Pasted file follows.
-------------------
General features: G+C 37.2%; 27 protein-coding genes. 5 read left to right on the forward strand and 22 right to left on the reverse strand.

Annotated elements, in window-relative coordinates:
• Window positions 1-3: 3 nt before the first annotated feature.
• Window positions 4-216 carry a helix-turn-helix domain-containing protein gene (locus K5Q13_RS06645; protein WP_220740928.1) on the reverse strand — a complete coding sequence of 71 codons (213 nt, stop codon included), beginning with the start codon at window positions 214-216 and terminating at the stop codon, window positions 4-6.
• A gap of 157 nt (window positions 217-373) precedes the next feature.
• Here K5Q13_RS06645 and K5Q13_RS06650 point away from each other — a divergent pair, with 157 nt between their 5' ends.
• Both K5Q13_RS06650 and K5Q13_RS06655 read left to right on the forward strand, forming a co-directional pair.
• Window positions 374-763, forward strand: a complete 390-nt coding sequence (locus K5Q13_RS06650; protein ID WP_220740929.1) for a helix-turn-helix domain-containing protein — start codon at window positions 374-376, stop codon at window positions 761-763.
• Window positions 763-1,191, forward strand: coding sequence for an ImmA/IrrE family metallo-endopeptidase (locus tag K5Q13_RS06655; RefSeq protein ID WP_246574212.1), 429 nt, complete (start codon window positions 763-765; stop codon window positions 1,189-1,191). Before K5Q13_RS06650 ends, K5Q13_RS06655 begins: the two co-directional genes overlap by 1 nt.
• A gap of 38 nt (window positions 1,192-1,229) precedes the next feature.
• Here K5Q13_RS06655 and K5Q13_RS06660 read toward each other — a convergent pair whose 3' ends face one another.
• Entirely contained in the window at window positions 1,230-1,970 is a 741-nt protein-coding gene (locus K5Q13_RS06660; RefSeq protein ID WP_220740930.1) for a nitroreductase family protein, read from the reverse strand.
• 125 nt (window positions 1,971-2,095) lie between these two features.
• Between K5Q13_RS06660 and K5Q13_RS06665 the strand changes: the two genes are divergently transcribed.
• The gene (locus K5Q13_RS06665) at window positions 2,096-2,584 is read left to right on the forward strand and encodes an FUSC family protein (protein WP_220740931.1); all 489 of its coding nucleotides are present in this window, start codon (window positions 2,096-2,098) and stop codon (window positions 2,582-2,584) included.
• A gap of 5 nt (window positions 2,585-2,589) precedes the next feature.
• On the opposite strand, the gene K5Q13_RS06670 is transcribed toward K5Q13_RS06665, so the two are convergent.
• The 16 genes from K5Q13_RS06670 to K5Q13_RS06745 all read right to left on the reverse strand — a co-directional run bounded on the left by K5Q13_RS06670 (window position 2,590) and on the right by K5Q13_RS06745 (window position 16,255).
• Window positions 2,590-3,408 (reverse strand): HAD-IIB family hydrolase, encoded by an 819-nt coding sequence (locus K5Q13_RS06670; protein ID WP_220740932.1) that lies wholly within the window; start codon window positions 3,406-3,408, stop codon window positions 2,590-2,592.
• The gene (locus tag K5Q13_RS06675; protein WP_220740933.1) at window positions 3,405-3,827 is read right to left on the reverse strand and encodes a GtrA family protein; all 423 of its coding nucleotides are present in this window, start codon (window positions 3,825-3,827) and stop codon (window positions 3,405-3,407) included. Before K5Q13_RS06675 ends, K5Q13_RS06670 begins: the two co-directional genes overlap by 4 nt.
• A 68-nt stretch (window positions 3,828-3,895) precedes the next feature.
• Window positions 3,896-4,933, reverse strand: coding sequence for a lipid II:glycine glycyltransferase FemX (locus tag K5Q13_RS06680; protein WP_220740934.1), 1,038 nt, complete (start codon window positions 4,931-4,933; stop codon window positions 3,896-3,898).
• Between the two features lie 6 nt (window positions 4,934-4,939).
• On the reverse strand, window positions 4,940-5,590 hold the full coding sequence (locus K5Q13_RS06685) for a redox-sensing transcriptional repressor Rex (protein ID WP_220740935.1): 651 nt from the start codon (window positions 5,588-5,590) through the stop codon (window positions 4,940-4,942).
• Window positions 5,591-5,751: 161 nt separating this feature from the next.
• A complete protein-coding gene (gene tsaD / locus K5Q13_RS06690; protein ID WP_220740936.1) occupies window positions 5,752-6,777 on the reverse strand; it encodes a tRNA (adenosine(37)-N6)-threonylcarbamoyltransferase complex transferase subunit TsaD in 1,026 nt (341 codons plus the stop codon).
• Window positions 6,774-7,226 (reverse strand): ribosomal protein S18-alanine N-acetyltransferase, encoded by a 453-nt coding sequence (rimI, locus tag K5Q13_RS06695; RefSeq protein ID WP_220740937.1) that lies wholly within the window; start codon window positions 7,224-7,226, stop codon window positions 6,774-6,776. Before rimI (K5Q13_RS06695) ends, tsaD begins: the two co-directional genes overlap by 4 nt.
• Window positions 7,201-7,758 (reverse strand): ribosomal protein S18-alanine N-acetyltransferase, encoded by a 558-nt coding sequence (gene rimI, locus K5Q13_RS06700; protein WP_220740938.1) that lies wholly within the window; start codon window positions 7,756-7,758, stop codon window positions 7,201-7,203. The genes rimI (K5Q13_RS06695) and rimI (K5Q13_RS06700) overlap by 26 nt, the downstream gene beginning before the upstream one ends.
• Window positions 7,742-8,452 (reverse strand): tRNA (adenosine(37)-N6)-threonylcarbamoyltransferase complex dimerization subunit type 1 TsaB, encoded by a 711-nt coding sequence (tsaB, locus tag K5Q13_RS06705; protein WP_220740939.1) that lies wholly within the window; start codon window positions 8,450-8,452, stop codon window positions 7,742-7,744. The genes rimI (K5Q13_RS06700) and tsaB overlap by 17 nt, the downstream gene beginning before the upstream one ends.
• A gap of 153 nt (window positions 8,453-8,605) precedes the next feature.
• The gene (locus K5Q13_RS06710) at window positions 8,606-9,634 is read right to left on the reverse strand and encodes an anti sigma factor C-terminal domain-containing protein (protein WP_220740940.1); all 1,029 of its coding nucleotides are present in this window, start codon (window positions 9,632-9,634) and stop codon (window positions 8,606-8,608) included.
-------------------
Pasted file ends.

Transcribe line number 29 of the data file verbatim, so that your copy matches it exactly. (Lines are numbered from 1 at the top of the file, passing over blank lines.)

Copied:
• Window positions 7,742-8,452 (reverse strand): tRNA (adenosine(37)-N6)-threonylcarbamoyltransferase complex dimerization subunit type 1 TsaB, encoded by a 711-nt coding sequence (tsaB, locus tag K5Q13_RS06705; protein WP_220740939.1) that lies wholly within the window; start codon window positions 8,450-8,452, stop codon window positions 7,742-7,744. The genes rimI (K5Q13_RS06700) and tsaB overlap by 17 nt, the downstream gene beginning before the upstream one ends.